Skip to main content
European Commission logo print header

Genes, genealogies and the evolution of demographic change and social inequality

Project description

Big Data for investigating demographic processes

Demographic change and inequality mark modern society, making indispensable the understanding of demographic processes and the planning of effective policies essential. As demographic processes evolve slowly across generations, the combination of historical with current data can help in understanding the process of population evolution. The EU-funded GENPOP project will investigate long-term demographic processes in family networks from 1800 until today by using existing data on internet-based genealogies. It will use innovative Big Data and micro-census data to examine fertility and mortality in family networks and diversity between and within families across generations, to understand the impact migration had on the different generations and to delineate the long-term models of assortative mating.


This is the first comprehensive study that combines historical and contemporaneous data to understand how population processes evolve via three interrelated channels: (1) multigenerational transmission, (2) assortative mating and (3) migration. Existing research focuses on recent factors to explain contemporaneous population trends, missing the long-view of demographic changes. As population processes (fertility and mortality) evolve slowly across generations, we urgently need to adopt a long-term perspective to comprehend demographic phenomena and design effective policies. I address this need by using newly available data on internet-based genealogies, micro-census data and genetics, to investigate long-term population processes in family networks. Building on my previous research on demography and genetics, I first develop a new theoretical model of transmission of differential fertility and mortality in family networks. Second, I examine diversity between and within families and its persistence across generations. Third, I use innovative Big Data from genealogy social networks and micro-census data to understand the long-term effect of migration on multiple generations. Fourth, I describe the long-term patterns of assortative mating combining data from genetics and genealogy. This project will infuse new data linkages and produce methodological development in the use of Big Data in demography and beyond. The project will focus on the historical period from approximately 1800 until now in Europe and United States, a period of dramatic demographic and epidemiological changes that radically transformed our societies. This transdisciplinary project will overturn established links and deliver major breakthroughs in our understanding of demographic change. This project is not only ground breaking by setting a new research agenda, but due to the inclusion of genealogy data and their linkage with micro-census data, will yield major innovations in social sciences.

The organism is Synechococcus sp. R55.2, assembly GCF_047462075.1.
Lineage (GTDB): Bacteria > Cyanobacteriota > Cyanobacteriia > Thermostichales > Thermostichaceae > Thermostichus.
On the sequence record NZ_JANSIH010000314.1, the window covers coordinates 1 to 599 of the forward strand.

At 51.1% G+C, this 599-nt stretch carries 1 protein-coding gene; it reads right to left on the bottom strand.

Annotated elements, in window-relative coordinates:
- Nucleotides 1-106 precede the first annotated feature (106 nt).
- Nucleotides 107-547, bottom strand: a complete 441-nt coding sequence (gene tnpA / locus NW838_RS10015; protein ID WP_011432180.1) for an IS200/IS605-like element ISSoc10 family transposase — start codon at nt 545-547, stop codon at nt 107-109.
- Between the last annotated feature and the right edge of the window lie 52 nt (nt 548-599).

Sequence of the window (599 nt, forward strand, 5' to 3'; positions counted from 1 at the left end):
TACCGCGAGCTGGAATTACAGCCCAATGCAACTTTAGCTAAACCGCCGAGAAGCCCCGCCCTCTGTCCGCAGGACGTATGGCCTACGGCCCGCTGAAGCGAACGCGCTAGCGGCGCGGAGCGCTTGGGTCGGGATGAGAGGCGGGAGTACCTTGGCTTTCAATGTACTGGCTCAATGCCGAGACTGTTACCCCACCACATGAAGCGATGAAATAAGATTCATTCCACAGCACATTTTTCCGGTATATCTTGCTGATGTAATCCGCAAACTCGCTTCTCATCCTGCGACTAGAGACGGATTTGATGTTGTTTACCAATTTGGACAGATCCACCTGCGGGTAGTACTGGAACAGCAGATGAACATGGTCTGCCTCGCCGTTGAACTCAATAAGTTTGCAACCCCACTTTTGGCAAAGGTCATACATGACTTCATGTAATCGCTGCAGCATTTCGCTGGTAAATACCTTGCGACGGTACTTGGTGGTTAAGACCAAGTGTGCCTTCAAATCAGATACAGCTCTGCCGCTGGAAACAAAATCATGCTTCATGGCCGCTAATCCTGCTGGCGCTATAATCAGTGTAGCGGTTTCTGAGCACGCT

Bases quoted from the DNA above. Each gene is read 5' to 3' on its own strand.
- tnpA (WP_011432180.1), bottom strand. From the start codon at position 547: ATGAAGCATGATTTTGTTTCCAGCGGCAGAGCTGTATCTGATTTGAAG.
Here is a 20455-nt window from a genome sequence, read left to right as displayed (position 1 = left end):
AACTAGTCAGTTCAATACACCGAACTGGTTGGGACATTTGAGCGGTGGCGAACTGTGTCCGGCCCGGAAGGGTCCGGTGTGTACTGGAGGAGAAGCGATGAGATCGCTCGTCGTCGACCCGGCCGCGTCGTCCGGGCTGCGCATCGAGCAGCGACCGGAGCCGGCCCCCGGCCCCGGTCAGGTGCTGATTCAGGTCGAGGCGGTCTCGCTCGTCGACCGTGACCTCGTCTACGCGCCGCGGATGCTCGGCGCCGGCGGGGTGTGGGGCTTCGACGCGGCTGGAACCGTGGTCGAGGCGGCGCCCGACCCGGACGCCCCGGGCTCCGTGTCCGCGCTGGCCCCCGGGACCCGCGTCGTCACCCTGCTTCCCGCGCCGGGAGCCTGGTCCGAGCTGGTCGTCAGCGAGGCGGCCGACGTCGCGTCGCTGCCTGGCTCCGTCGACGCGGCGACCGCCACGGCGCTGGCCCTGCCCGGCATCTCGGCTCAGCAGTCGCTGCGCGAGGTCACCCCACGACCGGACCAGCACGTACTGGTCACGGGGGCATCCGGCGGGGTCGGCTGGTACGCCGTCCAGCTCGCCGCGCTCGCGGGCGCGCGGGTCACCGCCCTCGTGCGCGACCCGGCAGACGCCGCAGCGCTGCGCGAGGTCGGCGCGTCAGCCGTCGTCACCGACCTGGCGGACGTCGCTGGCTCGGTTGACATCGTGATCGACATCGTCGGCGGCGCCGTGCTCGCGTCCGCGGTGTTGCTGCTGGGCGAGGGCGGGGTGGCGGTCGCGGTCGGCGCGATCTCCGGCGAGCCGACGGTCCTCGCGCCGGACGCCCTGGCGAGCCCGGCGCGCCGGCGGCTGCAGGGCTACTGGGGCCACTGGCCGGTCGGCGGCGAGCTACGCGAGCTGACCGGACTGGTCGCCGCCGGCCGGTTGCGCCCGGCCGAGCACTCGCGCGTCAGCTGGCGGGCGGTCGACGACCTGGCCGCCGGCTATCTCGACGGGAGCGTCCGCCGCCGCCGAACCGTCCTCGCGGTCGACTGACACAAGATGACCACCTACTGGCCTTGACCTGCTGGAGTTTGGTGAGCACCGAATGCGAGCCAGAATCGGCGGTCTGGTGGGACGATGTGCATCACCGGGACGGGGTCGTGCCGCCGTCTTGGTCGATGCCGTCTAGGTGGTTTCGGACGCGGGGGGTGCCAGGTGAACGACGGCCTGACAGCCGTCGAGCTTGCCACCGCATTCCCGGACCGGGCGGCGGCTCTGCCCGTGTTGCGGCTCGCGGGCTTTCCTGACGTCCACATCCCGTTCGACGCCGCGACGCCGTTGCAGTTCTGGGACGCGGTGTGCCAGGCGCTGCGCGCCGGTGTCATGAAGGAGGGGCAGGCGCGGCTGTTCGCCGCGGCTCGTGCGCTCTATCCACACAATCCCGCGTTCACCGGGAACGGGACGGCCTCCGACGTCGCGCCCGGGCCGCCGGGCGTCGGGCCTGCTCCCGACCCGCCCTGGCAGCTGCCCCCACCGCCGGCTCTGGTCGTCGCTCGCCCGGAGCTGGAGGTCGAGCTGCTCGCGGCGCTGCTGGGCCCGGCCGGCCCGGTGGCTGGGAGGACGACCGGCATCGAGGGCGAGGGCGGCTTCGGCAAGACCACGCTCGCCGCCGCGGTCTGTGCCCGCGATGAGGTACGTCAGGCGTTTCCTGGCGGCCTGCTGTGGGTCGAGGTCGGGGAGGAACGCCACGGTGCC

Net EU contribution
€ 1 985 705,98
Via zamboni 33
40126 Bologna

See on map

Nord-Est Emilia-Romagna Bologna
Activity type
Higher or Secondary Education Establishments
Other funding
€ 0,00

Beneficiaries (2)